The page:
Obviously, this excludes certain areas: fragrance, for once, continues to be very much an "in world" proposition. "When talking about grooming, we split it from fragrance, as otherwise that would be far ahead in sales terms," says Bohuon. "Fragrance is still hugely important in a man's 'grooming' routine." Of Selfridges brands, she highlight's Tom Ford for praise – both in grooming, and fragrance. "The Tom Ford For Men and Fragrances are extremely popular, and do perform ahead of the competition in this category. I think part of its success is its male-friendly branding, and fragrances that are masculine but different at the same time. The oil-free moisturiser is a best-seller." In fact, it's the number five best-selling product across the whole of Tom Ford Beauty at Selfridges.
I often think of Tom Ford – the man, and the brand – when I think of male grooming. Ford is groomed to within an inch of his life, stubble perfectly contoured across his chin, tanned and moisturised and, generally, perspiration-free. He devotes time and energy to his men's line, which has enjoyed enormous success – Selfridges is just one retailer that highlights it as a top performer. Ford spent six years developing the line; he's shot the campaigns, he's even starred in a number of them. He can because Ford is handsome, but not as impossibly handsome as, say, one of his favourite models, Jon Kortajarena. Men can relate to Ford, a fiftysomething with a hairline that's understandably slightly receding (he's stated he started to lose his hair when he was 21).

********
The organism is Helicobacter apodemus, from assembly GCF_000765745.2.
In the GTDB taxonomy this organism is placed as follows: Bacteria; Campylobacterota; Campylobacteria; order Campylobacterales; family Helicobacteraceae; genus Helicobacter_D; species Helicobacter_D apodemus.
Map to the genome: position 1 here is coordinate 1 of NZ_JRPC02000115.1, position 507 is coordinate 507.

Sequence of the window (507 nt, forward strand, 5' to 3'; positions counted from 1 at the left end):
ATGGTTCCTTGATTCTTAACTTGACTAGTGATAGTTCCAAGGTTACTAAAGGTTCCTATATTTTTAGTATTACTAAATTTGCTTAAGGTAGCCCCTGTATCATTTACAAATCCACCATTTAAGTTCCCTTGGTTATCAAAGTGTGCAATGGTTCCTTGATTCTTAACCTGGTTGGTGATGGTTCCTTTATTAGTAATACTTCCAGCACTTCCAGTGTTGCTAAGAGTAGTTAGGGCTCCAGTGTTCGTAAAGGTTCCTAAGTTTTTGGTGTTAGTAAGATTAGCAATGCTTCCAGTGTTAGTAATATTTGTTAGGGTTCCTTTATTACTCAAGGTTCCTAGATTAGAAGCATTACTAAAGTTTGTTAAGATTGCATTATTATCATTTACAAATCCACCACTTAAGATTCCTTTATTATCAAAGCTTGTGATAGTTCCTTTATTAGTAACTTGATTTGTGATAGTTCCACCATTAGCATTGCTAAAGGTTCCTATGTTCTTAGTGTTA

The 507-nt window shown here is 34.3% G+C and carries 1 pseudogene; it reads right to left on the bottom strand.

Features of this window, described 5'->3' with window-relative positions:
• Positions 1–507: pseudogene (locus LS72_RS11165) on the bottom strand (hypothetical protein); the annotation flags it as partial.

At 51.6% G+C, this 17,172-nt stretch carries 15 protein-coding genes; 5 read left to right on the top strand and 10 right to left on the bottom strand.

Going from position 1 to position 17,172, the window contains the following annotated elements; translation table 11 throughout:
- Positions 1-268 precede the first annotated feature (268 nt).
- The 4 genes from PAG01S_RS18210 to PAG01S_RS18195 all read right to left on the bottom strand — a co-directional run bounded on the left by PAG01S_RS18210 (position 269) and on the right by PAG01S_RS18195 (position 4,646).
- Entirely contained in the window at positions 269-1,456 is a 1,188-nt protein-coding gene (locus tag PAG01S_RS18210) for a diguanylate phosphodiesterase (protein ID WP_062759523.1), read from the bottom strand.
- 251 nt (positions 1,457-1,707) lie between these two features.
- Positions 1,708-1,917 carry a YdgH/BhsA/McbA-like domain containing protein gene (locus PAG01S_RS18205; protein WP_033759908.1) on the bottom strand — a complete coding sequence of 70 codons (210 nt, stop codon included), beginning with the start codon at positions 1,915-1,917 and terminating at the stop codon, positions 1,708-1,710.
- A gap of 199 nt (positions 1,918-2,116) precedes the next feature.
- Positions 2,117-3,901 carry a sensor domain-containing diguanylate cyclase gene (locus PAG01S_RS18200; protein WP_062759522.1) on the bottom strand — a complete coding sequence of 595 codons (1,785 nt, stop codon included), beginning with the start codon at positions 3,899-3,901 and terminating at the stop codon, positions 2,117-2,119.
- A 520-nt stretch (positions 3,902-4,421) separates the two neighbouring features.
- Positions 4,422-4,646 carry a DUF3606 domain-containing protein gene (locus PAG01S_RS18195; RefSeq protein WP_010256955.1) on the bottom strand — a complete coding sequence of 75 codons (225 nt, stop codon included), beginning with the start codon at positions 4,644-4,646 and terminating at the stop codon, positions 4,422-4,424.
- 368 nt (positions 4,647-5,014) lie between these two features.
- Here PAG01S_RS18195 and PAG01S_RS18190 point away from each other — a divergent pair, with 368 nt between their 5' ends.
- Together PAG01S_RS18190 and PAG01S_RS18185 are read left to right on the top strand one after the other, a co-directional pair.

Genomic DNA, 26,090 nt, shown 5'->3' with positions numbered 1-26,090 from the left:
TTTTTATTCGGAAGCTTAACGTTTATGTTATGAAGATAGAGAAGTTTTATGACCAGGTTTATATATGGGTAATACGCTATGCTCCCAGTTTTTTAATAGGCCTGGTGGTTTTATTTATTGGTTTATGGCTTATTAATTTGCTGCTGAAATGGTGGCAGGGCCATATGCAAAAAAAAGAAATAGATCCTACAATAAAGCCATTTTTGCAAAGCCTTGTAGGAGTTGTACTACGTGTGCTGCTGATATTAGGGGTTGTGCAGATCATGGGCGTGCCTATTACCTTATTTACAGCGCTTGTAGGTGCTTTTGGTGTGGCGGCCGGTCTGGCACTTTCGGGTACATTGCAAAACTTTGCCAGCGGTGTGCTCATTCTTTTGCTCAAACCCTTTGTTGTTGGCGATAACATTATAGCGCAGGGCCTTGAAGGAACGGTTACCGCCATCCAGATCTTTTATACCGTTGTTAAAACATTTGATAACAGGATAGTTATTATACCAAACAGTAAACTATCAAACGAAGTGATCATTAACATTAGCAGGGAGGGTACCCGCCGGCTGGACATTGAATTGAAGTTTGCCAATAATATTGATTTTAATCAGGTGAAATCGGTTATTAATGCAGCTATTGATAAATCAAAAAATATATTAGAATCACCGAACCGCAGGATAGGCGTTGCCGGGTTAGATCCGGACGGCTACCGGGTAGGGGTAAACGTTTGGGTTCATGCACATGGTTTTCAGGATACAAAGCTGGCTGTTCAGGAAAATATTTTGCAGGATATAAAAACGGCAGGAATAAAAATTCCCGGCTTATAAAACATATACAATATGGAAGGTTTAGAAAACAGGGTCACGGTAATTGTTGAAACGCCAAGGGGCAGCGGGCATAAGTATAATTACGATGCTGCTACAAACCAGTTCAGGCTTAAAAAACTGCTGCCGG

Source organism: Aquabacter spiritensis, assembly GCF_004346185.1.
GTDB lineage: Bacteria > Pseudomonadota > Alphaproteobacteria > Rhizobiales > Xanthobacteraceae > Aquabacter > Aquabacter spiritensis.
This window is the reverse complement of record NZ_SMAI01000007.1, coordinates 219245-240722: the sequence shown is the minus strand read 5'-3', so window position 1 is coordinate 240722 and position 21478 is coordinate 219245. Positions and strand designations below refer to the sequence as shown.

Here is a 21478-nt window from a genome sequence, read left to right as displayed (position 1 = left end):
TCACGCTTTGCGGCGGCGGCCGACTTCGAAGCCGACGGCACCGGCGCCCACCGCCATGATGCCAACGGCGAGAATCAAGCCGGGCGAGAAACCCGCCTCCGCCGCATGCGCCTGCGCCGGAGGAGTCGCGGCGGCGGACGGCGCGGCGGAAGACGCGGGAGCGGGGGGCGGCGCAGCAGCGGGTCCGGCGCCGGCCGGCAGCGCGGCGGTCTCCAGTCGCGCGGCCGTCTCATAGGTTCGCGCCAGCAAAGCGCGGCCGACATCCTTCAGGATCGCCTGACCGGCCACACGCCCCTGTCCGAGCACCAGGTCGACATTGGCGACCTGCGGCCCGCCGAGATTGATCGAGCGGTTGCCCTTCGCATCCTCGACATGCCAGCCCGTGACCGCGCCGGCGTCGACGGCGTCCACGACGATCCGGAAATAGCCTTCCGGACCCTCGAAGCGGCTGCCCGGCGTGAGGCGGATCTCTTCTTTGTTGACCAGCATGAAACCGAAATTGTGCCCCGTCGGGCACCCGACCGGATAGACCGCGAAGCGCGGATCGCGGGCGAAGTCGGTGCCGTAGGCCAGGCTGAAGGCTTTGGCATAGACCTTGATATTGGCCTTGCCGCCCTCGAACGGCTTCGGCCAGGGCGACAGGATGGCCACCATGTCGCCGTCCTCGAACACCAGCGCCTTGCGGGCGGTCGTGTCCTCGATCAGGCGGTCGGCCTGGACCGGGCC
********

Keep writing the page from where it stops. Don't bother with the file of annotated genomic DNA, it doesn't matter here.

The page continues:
Relatability is an important factor – when quizzed, 13 per cent of men claimed that they were inspired by celebrities in grooming, They cite David Beckham, David Gandy and the rather dodgier Joey Essex as inspirations for preening. The next natural step, of course, is the salon, which has boomed. In 2015, 25 per cent of customer were men, according to a survey by professional beauty and hairdressing supplier Salon Services. The highest concentration is in the North West of England. Men-only salons are also gaining popularity – such as The Refinery, a London-based "grooming emporium" with two outlets situated in Mayfair and Knightsbridge.